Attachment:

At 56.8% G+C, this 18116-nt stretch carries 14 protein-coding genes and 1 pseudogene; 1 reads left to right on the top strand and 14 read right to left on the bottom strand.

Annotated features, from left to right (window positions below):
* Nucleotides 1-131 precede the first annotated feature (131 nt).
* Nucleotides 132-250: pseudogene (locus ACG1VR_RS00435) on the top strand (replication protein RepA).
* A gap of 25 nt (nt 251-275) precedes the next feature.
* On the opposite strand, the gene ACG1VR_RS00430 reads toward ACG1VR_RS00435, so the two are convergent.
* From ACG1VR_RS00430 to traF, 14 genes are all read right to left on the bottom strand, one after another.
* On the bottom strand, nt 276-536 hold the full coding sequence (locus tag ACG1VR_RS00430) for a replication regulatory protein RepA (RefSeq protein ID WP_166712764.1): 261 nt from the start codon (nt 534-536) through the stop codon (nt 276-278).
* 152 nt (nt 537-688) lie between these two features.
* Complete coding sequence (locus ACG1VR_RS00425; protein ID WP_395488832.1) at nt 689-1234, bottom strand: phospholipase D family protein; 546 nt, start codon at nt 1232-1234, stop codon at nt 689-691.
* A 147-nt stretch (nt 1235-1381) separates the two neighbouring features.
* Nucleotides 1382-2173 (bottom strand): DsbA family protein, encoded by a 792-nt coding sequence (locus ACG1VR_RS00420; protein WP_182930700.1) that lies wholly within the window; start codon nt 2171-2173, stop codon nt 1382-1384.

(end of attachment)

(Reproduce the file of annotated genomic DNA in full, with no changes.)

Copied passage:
At 56.8% G+C, this 18116-nt stretch carries 14 protein-coding genes and 1 pseudogene; 1 reads left to right on the top strand and 14 read right to left on the bottom strand.

Annotated features, from left to right (window positions below):
* Nucleotides 1-131 precede the first annotated feature (131 nt).
* Nucleotides 132-250: pseudogene (locus ACG1VR_RS00435) on the top strand (replication protein RepA).
* A gap of 25 nt (nt 251-275) precedes the next feature.
* On the opposite strand, the gene ACG1VR_RS00430 reads toward ACG1VR_RS00435, so the two are convergent.
* From ACG1VR_RS00430 to traF, 14 genes are all read right to left on the bottom strand, one after another.
* On the bottom strand, nt 276-536 hold the full coding sequence (locus tag ACG1VR_RS00430) for a replication regulatory protein RepA (RefSeq protein ID WP_166712764.1): 261 nt from the start codon (nt 534-536) through the stop codon (nt 276-278).
* 152 nt (nt 537-688) lie between these two features.
* Complete coding sequence (locus ACG1VR_RS00425; protein ID WP_395488832.1) at nt 689-1234, bottom strand: phospholipase D family protein; 546 nt, start codon at nt 1232-1234, stop codon at nt 689-691.
* A 147-nt stretch (nt 1235-1381) separates the two neighbouring features.
* Nucleotides 1382-2173 (bottom strand): DsbA family protein, encoded by a 792-nt coding sequence (locus ACG1VR_RS00420; protein WP_182930700.1) that lies wholly within the window; start codon nt 2171-2173, stop codon nt 1382-1384.